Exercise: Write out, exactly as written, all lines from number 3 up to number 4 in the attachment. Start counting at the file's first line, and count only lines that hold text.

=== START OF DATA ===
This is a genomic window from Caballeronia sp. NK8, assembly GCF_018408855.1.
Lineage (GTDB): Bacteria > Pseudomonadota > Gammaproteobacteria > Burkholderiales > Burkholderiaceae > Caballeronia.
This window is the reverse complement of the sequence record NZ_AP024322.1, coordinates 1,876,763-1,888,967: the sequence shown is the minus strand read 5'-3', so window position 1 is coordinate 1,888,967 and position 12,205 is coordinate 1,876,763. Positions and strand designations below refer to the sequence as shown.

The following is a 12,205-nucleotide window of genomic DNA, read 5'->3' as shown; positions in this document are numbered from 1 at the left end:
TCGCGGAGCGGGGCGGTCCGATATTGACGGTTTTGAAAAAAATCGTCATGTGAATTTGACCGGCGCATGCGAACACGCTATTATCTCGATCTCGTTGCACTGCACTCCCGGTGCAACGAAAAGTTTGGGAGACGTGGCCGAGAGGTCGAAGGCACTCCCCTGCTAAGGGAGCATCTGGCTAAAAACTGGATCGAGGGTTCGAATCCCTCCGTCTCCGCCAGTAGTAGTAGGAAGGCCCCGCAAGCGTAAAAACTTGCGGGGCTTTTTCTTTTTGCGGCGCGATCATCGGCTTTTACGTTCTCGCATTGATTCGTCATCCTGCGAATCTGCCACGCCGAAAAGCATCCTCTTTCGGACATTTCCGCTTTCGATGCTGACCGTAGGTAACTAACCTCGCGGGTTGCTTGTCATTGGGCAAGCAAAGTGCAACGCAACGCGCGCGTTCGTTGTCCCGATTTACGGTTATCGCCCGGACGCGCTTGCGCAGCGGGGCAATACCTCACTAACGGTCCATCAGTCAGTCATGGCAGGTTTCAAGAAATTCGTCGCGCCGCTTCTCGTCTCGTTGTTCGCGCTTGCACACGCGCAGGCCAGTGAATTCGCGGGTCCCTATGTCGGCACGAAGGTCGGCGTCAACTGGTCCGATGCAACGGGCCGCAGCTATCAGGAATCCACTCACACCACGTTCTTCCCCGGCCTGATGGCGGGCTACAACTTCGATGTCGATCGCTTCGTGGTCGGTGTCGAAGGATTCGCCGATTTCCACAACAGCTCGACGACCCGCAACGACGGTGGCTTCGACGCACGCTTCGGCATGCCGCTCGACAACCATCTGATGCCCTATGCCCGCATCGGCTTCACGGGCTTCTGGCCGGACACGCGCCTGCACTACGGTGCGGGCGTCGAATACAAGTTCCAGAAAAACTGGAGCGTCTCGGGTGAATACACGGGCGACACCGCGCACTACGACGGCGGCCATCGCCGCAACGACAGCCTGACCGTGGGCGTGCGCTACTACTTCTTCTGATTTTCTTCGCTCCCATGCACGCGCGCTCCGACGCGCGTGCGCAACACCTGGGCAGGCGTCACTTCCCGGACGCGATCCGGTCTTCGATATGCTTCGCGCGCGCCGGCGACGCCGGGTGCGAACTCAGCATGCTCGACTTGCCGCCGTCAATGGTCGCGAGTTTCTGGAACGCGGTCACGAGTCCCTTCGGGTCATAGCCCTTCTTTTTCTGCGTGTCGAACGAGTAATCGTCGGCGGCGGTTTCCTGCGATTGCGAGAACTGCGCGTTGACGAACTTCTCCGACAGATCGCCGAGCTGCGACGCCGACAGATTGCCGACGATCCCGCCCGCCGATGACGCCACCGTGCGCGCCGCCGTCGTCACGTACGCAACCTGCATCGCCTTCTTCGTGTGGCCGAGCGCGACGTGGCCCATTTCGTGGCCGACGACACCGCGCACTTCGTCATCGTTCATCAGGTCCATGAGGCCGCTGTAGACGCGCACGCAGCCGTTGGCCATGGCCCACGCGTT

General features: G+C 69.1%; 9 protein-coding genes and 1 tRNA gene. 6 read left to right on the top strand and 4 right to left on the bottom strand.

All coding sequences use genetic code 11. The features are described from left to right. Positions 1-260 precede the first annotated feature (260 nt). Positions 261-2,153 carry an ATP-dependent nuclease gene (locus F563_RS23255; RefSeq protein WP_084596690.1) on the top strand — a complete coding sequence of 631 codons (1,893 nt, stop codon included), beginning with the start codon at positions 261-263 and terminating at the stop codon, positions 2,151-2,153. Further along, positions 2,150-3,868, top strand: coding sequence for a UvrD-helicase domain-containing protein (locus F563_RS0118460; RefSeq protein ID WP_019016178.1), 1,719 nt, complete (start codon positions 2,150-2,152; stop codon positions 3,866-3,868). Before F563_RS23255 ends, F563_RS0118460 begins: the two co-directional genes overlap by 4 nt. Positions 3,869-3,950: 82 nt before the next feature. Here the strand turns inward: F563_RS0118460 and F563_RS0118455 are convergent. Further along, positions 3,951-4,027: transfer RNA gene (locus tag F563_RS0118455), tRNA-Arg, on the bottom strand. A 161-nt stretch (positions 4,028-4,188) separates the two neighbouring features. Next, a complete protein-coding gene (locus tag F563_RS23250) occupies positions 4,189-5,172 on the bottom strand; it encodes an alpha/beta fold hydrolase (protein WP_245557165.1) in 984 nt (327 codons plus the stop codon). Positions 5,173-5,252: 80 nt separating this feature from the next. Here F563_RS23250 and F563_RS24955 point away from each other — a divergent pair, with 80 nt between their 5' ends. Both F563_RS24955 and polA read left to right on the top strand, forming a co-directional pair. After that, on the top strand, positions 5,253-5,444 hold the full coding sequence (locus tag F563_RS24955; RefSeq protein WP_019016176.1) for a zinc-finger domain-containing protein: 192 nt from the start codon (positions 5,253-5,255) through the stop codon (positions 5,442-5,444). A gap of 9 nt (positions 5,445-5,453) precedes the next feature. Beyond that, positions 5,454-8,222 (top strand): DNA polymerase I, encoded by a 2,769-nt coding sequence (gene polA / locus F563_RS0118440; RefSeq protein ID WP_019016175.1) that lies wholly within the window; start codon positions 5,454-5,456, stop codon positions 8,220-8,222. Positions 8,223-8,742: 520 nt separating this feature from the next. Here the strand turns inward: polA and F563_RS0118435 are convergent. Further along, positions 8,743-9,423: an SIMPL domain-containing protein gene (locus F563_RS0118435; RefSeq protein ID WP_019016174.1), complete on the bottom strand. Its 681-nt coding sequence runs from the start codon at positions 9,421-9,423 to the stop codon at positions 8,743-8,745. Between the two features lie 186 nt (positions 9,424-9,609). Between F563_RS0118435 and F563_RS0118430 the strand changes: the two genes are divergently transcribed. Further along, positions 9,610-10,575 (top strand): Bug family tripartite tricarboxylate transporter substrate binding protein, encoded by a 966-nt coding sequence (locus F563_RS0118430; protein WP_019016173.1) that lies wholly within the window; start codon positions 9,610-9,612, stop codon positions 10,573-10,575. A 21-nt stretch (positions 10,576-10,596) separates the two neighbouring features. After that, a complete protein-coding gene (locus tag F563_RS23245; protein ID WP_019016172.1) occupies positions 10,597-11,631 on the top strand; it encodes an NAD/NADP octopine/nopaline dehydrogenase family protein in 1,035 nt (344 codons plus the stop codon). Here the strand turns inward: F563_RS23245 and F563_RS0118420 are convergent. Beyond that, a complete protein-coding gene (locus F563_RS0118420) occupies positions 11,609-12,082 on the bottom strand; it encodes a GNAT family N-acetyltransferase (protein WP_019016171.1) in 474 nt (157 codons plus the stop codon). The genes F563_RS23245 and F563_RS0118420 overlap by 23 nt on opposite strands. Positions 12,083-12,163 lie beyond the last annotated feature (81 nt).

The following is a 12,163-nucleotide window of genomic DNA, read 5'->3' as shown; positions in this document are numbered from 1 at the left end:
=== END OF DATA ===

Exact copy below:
This window is the reverse complement of the sequence record NZ_AP024322.1, coordinates 1,876,763-1,888,967: the sequence shown is the minus strand read 5'-3', so window position 1 is coordinate 1,888,967 and position 12,205 is coordinate 1,876,763. Positions and strand designations below refer to the sequence as shown.

The following is a 12,205-nucleotide window of genomic DNA, read 5'->3' as shown; positions in this document are numbered from 1 at the left end: